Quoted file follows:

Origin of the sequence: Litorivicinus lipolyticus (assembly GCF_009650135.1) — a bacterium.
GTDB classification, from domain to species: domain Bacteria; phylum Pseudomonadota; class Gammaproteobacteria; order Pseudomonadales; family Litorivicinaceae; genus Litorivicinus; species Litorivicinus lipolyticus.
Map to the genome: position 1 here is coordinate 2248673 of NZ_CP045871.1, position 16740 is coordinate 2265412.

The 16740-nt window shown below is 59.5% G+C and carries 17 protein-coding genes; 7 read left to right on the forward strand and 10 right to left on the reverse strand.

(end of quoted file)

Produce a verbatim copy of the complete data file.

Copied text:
Origin of the sequence: Litorivicinus lipolyticus (assembly GCF_009650135.1) — a bacterium.
GTDB classification, from domain to species: domain Bacteria; phylum Pseudomonadota; class Gammaproteobacteria; order Pseudomonadales; family Litorivicinaceae; genus Litorivicinus; species Litorivicinus lipolyticus.
Map to the genome: position 1 here is coordinate 2248673 of NZ_CP045871.1, position 16740 is coordinate 2265412.

The 16740-nt window shown below is 59.5% G+C and carries 17 protein-coding genes; 7 read left to right on the forward strand and 10 right to left on the reverse strand.